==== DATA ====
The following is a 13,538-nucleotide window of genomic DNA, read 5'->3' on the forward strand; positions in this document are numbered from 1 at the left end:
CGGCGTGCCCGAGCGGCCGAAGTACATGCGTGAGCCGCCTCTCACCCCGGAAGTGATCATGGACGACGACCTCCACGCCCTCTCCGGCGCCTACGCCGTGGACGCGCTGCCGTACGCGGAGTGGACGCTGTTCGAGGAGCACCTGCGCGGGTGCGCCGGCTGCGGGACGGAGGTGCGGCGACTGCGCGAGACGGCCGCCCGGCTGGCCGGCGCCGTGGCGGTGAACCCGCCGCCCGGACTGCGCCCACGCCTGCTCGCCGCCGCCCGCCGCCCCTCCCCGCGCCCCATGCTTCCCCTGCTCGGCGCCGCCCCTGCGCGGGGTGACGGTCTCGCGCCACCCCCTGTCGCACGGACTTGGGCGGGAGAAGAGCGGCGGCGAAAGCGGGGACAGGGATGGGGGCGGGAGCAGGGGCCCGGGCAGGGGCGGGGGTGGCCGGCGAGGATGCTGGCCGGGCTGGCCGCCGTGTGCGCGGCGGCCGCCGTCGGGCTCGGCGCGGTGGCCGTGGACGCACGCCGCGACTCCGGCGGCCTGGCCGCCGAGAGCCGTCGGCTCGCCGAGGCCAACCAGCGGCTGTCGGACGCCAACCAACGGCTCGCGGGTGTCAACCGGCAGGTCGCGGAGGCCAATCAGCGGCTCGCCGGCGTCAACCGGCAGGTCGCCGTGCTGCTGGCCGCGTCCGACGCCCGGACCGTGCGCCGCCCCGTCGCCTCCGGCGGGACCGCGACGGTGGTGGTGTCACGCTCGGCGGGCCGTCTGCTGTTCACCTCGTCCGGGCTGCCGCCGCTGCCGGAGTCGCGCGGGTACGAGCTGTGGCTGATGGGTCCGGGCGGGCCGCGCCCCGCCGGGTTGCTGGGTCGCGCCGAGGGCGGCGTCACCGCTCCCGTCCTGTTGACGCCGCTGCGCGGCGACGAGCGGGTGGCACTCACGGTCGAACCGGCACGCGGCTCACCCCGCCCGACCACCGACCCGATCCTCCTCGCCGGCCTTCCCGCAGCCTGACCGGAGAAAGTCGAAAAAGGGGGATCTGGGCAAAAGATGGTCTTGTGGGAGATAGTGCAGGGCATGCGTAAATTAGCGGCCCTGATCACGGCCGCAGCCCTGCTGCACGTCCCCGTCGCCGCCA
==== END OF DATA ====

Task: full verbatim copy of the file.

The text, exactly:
The following is a 13,538-nucleotide window of genomic DNA, read 5'->3' on the forward strand; positions in this document are numbered from 1 at the left end:
CGGCGTGCCCGAGCGGCCGAAGTACATGCGTGAGCCGCCTCTCACCCCGGAAGTGATCATGGACGACGACCTCCACGCCCTCTCCGGCGCCTACGCCGTGGACGCGCTGCCGTACGCGGAGTGGACGCTGTTCGAGGAGCACCTGCGCGGGTGCGCCGGCTGCGGGACGGAGGTGCGGCGACTGCGCGAGACGGCCGCCCGGCTGGCCGGCGCCGTGGCGGTGAACCCGCCGCCCGGACTGCGCCCACGCCTGCTCGCCGCCGCCCGCCGCCCCTCCCCGCGCCCCATGCTTCCCCTGCTCGGCGCCGCCCCTGCGCGGGGTGACGGTCTCGCGCCACCCCCTGTCGCACGGACTTGGGCGGGAGAAGAGCGGCGGCGAAAGCGGGGACAGGGATGGGGGCGGGAGCAGGGGCCCGGGCAGGGGCGGGGGTGGCCGGCGAGGATGCTGGCCGGGCTGGCCGCCGTGTGCGCGGCGGCCGCCGTCGGGCTCGGCGCGGTGGCCGTGGACGCACGCCGCGACTCCGGCGGCCTGGCCGCCGAGAGCCGTCGGCTCGCCGAGGCCAACCAGCGGCTGTCGGACGCCAACCAACGGCTCGCGGGTGTCAACCGGCAGGTCGCGGAGGCCAATCAGCGGCTCGCCGGCGTCAACCGGCAGGTCGCCGTGCTGCTGGCCGCGTCCGACGCCCGGACCGTGCGCCGCCCCGTCGCCTCCGGCGGGACCGCGACGGTGGTGGTGTCACGCTCGGCGGGCCGTCTGCTGTTCACCTCGTCCGGGCTGCCGCCGCTGCCGGAGTCGCGCGGGTACGAGCTGTGGCTGATGGGTCCGGGCGGGCCGCGCCCCGCCGGGTTGCTGGGTCGCGCCGAGGGCGGCGTCACCGCTCCCGTCCTGTTGACGCCGCTGCGCGGCGACGAGCGGGTGGCACTCACGGTCGAACCGGCACGCGGCTCACCCCGCCCGACCACCGACCCGATCCTCCTCGCCGGCCTTCCCGCAGCCTGACCGGAGAAAGTCGAAAAAGGGGGATCTGGGCAAAAGATGGTCTTGTGGGAGATAGTGCAGGGCATGCGTAAATTAGCGGCCCTGATCACGGCCGCAGCCCTGCTGCACGTCCCCGTCGCCGCCA